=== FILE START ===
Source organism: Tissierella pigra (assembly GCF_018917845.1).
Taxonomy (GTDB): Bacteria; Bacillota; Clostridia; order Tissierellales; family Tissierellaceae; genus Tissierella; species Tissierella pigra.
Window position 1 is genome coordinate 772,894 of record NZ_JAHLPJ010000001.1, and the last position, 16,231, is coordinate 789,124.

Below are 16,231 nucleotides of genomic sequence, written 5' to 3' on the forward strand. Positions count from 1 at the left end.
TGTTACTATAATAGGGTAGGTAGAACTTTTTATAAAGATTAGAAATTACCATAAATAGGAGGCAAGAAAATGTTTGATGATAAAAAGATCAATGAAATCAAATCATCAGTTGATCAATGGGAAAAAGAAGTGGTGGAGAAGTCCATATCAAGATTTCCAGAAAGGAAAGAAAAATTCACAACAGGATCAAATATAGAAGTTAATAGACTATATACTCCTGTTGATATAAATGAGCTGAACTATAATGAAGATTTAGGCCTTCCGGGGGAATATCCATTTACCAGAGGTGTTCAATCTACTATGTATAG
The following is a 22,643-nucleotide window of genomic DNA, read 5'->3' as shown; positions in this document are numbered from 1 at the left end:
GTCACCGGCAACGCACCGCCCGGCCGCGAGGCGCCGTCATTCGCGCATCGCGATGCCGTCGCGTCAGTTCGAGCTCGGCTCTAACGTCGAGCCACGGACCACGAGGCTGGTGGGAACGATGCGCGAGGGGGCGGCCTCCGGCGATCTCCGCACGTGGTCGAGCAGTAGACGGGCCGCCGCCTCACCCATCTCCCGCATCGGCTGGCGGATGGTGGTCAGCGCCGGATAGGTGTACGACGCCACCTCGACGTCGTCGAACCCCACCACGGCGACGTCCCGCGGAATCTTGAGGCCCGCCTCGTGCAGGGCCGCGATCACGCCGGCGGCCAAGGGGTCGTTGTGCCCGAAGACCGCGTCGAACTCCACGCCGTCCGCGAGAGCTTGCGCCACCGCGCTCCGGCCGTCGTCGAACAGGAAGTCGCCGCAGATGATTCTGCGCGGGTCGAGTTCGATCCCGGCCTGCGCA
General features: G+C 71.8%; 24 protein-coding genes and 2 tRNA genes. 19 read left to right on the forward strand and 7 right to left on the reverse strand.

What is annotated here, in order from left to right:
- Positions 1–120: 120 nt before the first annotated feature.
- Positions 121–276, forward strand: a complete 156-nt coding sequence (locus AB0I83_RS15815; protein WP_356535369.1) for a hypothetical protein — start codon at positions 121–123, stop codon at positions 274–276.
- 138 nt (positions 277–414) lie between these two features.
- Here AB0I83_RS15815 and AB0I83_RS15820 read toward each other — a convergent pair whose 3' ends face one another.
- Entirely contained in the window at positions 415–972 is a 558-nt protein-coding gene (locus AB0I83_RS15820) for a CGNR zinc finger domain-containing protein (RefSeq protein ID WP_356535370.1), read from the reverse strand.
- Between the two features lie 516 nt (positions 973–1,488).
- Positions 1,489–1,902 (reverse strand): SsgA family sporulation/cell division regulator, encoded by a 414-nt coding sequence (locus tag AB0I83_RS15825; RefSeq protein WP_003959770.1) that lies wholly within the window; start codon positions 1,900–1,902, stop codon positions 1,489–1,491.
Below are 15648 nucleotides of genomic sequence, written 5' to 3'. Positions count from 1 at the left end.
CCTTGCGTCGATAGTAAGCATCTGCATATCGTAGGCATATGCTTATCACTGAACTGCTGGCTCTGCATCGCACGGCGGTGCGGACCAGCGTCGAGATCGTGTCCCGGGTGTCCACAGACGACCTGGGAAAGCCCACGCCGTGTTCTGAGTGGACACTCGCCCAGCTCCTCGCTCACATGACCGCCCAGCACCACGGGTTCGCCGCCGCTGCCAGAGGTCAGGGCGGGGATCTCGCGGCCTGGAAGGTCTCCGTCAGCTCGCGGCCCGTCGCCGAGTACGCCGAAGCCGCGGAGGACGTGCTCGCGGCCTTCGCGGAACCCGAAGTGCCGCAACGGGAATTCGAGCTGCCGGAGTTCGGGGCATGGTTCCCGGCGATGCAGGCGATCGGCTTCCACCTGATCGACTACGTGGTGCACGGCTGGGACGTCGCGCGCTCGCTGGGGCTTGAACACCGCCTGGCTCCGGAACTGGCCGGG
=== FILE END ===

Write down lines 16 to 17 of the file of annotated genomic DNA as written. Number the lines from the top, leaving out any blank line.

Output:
- Positions 1,489–1,902 (reverse strand): SsgA family sporulation/cell division regulator, encoded by a 414-nt coding sequence (locus tag AB0I83_RS15825; RefSeq protein WP_003959770.1) that lies wholly within the window; start codon positions 1,900–1,902, stop codon positions 1,489–1,491.
Below are 15648 nucleotides of genomic sequence, written 5' to 3'. Positions count from 1 at the left end.